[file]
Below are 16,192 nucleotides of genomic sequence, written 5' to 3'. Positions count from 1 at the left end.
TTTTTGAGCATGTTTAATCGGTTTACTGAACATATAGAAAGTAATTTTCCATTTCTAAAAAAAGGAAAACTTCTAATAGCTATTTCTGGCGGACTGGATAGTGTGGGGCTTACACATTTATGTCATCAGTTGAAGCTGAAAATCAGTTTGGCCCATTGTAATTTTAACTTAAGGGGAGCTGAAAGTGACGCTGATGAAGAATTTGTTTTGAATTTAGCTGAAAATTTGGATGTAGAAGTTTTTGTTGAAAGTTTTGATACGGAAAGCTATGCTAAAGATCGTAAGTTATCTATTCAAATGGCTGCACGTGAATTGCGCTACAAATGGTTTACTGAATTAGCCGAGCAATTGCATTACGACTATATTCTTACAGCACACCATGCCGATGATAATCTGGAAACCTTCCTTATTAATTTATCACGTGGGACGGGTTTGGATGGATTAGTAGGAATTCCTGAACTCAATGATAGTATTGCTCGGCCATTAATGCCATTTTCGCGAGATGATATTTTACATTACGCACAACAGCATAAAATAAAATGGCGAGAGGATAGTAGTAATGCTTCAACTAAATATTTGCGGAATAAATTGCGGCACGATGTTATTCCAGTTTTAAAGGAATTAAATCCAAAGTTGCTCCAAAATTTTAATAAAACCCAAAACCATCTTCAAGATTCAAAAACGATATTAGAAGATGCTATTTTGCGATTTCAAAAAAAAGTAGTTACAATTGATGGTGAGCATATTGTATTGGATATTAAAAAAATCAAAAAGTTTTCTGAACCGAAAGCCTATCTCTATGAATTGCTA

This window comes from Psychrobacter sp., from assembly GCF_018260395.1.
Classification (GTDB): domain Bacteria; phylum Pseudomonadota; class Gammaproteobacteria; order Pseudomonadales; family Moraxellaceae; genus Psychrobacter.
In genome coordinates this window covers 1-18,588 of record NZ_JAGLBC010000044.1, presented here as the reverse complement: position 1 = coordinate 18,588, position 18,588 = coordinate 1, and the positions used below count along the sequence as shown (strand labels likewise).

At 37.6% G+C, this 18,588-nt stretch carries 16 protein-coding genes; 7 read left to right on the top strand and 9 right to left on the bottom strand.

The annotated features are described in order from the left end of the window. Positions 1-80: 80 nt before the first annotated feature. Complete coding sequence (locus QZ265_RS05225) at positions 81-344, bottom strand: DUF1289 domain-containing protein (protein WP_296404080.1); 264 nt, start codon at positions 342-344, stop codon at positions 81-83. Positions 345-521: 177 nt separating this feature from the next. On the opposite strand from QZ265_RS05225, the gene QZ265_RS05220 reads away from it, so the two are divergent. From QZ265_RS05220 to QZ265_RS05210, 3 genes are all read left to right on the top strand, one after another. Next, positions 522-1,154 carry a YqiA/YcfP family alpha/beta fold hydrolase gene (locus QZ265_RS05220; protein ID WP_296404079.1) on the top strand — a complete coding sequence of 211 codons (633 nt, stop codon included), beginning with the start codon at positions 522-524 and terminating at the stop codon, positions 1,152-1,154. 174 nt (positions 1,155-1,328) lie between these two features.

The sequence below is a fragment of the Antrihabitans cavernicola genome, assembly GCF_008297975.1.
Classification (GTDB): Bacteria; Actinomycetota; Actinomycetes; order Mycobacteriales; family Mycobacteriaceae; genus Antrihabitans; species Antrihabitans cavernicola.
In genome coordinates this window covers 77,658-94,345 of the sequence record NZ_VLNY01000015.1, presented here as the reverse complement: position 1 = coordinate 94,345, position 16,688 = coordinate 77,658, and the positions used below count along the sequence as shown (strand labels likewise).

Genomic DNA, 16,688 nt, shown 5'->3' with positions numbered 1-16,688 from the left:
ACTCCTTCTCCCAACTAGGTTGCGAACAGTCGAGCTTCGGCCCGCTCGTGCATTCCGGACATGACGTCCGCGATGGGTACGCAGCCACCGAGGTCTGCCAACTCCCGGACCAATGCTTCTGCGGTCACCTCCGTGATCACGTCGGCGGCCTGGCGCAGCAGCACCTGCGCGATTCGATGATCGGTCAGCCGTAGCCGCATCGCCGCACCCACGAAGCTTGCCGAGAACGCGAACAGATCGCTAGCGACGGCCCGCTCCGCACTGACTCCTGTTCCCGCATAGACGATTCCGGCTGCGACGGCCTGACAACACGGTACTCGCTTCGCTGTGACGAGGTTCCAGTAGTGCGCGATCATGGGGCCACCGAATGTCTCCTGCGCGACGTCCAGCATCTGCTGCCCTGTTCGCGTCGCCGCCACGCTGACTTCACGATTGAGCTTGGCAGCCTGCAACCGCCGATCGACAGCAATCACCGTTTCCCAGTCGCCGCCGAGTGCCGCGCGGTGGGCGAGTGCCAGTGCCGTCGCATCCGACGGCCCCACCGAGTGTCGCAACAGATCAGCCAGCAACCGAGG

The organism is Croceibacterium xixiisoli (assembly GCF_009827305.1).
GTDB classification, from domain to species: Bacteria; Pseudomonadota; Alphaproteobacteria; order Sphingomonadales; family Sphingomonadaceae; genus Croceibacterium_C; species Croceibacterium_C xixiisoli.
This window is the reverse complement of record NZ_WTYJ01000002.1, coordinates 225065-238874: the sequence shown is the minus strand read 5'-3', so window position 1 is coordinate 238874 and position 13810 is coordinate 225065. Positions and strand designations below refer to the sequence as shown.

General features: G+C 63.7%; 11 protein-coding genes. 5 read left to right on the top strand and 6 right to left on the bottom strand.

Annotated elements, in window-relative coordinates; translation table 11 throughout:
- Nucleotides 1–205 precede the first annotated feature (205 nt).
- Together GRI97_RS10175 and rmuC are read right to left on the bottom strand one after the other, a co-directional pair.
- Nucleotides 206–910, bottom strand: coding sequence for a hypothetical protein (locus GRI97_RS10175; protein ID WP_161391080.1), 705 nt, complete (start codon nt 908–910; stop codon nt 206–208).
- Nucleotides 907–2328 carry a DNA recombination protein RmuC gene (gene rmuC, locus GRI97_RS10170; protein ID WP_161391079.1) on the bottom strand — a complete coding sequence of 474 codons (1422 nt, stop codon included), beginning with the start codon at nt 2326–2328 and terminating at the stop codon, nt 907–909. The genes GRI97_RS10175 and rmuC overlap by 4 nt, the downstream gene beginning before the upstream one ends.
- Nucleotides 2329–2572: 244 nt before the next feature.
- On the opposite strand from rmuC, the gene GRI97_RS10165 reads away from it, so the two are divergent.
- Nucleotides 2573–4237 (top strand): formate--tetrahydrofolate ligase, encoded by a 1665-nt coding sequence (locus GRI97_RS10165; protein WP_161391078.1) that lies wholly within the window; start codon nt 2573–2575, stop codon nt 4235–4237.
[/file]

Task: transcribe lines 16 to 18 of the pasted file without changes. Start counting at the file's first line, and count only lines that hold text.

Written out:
General features: G+C 63.7%; 11 protein-coding genes. 5 read left to right on the top strand and 6 right to left on the bottom strand.

Annotated elements, in window-relative coordinates; translation table 11 throughout:
- Nucleotides 1–205 precede the first annotated feature (205 nt).